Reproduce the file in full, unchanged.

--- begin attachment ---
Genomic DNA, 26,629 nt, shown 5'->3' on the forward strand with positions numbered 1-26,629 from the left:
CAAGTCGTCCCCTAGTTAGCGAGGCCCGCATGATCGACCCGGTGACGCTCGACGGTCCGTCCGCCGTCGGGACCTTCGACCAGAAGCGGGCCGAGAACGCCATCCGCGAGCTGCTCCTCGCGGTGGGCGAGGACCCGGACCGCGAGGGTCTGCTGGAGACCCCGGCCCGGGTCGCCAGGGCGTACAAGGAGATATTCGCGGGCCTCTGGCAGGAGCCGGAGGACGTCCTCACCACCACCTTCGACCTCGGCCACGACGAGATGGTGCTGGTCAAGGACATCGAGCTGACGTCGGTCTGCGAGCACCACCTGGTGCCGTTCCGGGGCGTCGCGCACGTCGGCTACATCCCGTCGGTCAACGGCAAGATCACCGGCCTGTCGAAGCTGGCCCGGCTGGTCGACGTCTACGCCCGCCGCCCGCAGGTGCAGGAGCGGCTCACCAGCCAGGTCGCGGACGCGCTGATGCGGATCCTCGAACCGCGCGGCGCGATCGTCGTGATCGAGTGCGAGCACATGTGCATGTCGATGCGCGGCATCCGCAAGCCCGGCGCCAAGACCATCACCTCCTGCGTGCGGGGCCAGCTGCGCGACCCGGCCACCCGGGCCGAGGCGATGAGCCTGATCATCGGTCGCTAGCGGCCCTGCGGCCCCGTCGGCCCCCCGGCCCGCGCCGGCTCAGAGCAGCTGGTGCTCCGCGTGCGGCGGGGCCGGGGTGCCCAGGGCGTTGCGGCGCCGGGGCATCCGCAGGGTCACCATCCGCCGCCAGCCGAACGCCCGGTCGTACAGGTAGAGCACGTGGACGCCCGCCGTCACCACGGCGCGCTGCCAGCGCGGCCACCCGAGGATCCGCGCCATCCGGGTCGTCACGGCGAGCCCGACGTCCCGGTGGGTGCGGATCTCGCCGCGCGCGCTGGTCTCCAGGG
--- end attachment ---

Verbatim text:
Genomic DNA, 26,629 nt, shown 5'->3' on the forward strand with positions numbered 1-26,629 from the left:
CAAGTCGTCCCCTAGTTAGCGAGGCCCGCATGATCGACCCGGTGACGCTCGACGGTCCGTCCGCCGTCGGGACCTTCGACCAGAAGCGGGCCGAGAACGCCATCCGCGAGCTGCTCCTCGCGGTGGGCGAGGACCCGGACCGCGAGGGTCTGCTGGAGACCCCGGCCCGGGTCGCCAGGGCGTACAAGGAGATATTCGCGGGCCTCTGGCAGGAGCCGGAGGACGTCCTCACCACCACCTTCGACCTCGGCCACGACGAGATGGTGCTGGTCAAGGACATCGAGCTGACGTCGGTCTGCGAGCACCACCTGGTGCCGTTCCGGGGCGTCGCGCACGTCGGCTACATCCCGTCGGTCAACGGCAAGATCACCGGCCTGTCGAAGCTGGCCCGGCTGGTCGACGTCTACGCCCGCCGCCCGCAGGTGCAGGAGCGGCTCACCAGCCAGGTCGCGGACGCGCTGATGCGGATCCTCGAACCGCGCGGCGCGATCGTCGTGATCGAGTGCGAGCACATGTGCATGTCGATGCGCGGCATCCGCAAGCCCGGCGCCAAGACCATCACCTCCTGCGTGCGGGGCCAGCTGCGCGACCCGGCCACCCGGGCCGAGGCGATGAGCCTGATCATCGGTCGCTAGCGGCCCTGCGGCCCCGTCGGCCCCCCGGCCCGCGCCGGCTCAGAGCAGCTGGTGCTCCGCGTGCGGCGGGGCCGGGGTGCCCAGGGCGTTGCGGCGCCGGGGCATCCGCAGGGTCACCATCCGCCGCCAGCCGAACGCCCGGTCGTACAGGTAGAGCACGTGGACGCCCGCCGTCACCACGGCGCGCTGCCAGCGCGGCCACCCGAGGATCCGCGCCATCCGGGTCGTCACGGCGAGCCCGACGTCCCGGTGGGTGCGGATCTCGCCGCGCGCGCTGGTCTCCAGGG